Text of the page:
Over the past several weeks I have referenced that our attention is our scarcest resource in several postings (see May blog and July Mini-Keynote). Soon after I heard that the average technology user (isn’t that just about all of us in the Western world?) spends 50 minutes a day on Facebook. Fifty minutes a day! That’s like a lunch break or, for my consultant friends, one billable hour each day. And that’s an average!
Then, on a Sunday evening last month, CBS TV’s Anderson Cooper opened his “60 Minutes” segment with this:
Have you ever wondered if all those people you see staring intently at their smartphones — nearly everywhere, and at all times — are addicted to them? According to a former Google product manager you are about to hear from, Silicon Valley is engineering your phone, apps and social media to get you hooked. As we first reported in April, he is one of the few tech insiders to publicly acknowledge that the companies responsible for programming your phones are working hard to get you and your family to feel the need to check in constantly. Some programmers call it “brain hacking” and the tech world would probably prefer you didn’t hear about it. But Tristan Harris openly questions the long-term consequences of it all and we think it’s worth putting down your phone to listen.
The term “brain hacking” implies external intent seeking to hook you, whereas my previous references (mentioned above) were looking at the subject of our attention as something to be self-managed, from the inside. Nonetheless I think it is worth looking at how we can be manipulated by others as well as mindlessly distracting ourselves.
Cooper’s guest Tristan Harris states: “…..every time I check my phone, I’m playing the slot machine to see, ‘What did I get?’ This is one way to hijack people’s minds and create a habit, to form a habit. What you do is you make it so when someone pulls a lever, sometimes they get a reward, an exciting reward. And it turns out that this design technique can be embedded inside of all these products.”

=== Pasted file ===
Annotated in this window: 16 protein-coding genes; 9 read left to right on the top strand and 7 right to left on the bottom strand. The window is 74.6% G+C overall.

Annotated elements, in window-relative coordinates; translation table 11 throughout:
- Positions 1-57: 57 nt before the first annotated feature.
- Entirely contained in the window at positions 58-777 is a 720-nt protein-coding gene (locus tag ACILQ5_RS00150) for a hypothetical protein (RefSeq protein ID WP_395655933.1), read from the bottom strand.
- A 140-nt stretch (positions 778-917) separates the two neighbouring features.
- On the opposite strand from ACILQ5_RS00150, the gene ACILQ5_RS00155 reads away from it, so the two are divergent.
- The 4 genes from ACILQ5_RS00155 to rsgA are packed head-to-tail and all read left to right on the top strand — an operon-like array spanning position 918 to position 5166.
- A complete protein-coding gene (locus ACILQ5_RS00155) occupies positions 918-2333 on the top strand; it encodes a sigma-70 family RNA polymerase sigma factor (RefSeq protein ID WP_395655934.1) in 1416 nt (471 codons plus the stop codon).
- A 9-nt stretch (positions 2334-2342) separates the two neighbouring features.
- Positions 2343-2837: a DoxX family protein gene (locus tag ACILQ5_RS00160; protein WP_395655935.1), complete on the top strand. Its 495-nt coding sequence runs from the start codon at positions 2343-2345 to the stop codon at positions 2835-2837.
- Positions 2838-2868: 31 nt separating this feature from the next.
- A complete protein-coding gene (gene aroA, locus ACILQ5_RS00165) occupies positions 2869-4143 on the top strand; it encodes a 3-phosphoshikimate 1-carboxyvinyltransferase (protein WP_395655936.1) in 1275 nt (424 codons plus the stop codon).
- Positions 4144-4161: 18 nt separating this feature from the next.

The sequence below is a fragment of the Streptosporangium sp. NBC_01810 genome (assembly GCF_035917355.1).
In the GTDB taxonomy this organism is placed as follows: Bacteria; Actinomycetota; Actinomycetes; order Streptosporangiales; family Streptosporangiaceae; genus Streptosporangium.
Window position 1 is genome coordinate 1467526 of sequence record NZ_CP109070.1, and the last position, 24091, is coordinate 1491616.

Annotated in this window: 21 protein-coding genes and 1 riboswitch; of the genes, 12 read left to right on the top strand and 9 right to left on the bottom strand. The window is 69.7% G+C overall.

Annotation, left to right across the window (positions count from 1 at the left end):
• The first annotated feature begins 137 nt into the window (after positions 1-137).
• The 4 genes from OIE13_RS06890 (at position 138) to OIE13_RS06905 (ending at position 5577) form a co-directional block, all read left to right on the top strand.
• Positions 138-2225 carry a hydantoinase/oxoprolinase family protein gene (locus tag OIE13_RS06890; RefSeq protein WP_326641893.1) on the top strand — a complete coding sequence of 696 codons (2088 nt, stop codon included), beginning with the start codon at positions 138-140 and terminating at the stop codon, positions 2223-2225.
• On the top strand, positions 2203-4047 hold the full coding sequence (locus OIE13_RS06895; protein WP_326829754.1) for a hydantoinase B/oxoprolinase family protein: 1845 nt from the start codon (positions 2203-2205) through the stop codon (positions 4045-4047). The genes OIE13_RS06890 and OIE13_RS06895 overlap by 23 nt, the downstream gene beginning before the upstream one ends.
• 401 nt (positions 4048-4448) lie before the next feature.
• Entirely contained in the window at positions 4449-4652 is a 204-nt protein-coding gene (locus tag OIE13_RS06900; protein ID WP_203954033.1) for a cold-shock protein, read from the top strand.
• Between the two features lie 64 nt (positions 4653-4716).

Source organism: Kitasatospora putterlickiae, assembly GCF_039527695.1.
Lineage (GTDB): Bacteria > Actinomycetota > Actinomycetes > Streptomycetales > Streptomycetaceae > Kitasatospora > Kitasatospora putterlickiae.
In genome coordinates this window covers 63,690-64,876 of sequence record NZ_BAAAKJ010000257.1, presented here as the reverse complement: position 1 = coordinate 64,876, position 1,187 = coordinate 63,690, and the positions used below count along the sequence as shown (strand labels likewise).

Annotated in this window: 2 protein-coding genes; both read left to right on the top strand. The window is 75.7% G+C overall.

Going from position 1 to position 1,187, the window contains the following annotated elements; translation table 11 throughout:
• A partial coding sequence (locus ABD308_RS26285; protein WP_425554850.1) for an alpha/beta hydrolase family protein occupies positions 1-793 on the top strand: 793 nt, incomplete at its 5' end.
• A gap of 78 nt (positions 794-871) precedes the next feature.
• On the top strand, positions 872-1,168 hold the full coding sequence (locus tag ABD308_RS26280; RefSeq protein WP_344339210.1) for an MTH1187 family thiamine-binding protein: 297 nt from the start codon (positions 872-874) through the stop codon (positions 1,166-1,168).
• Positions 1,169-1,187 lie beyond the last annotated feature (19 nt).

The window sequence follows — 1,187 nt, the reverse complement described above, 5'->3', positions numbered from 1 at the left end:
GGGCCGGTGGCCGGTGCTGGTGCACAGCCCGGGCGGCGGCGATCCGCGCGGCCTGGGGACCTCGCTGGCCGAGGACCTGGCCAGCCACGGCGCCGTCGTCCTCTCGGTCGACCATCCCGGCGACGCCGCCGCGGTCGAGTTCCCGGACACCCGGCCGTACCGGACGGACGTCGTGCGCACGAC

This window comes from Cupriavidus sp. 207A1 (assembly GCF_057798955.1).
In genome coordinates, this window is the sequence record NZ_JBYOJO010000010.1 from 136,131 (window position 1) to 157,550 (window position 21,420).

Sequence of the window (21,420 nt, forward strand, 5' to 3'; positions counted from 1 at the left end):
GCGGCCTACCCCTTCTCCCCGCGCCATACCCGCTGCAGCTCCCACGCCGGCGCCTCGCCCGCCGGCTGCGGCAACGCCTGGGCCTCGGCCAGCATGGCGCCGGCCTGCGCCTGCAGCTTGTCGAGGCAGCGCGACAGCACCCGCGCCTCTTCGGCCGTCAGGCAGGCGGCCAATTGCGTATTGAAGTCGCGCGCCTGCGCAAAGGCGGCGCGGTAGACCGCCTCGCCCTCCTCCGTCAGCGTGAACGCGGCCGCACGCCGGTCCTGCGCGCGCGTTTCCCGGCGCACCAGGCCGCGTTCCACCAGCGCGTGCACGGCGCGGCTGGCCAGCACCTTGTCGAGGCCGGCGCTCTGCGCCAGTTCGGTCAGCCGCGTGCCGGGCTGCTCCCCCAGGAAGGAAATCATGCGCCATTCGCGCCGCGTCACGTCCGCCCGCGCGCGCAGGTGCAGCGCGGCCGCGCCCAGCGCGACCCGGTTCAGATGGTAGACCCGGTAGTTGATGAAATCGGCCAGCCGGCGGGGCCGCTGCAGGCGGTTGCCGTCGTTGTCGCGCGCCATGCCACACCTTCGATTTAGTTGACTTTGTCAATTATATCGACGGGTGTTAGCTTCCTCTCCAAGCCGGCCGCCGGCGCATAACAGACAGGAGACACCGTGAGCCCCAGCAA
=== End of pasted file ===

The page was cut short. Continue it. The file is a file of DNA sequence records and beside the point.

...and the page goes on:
Cooper explains, “The rewards Harris is talking about are a big part of what makes smartphones so appealing. The chance of getting ‘likes’ on Facebook and Instagram. Cute emoji’s in text messages. And new followers on Twitter.”
Harris continues, “Inadvertently, whether they [programmers] want to or not, they are shaping the thoughts and feelings and actions of people. They are programming people.”
Pretty bold words!
Harris then made a point that, for the programming people, the narrative is always neutral, which is not true.
“Technology’s not neutral?” Anderson asked in surprise.
Harris responds, “It’s not neutral. They want you to use it in particular ways and for long periods of time. Because that’s how they make their money.”
He is quick to add, “And it’s not because anyone is evil or has bad intentions. It’s because the game is getting attention at all costs.” He adds that it is “a race to the bottom of the stem cell” – to the most primitive emotions we have… “It absolutely wants one thing…your attention.”
Brain hacking is another take on abusing the scarcest asset or personal resource that we have and how we either do it ourselves or allow ourselves to be seduced by others. Awareness of our attention and where we apply it is at the core of conscious leadership – the very center of our awareness and how we invest our most precious personal resource.
Last year in my newsletter – John Renesch’s Mini Keynote – I featured Harris’ TED Talk on how technology distracts us, a significant attack on our attention. The “60 Minutes” piece, however, is harder-hitting and seems to have gathered more attention as people are starting to realize the similarities to chemical addiction that lie in our technology “fixes” that we talk about so much. And the Facebook revelation* seems to reinforce that collective realization.
Cooper concludes the segment by pointing out that, “We [‘60 Minutes’] reached out to the biggest tech firms but none would speak on the record and some didn’t even return our phone call.” Here is the link to the webpage for the “60 Minutes” segment.
*”Facebook Has 50 Minutes of Your Time Each Day. It Wants More,” New York Times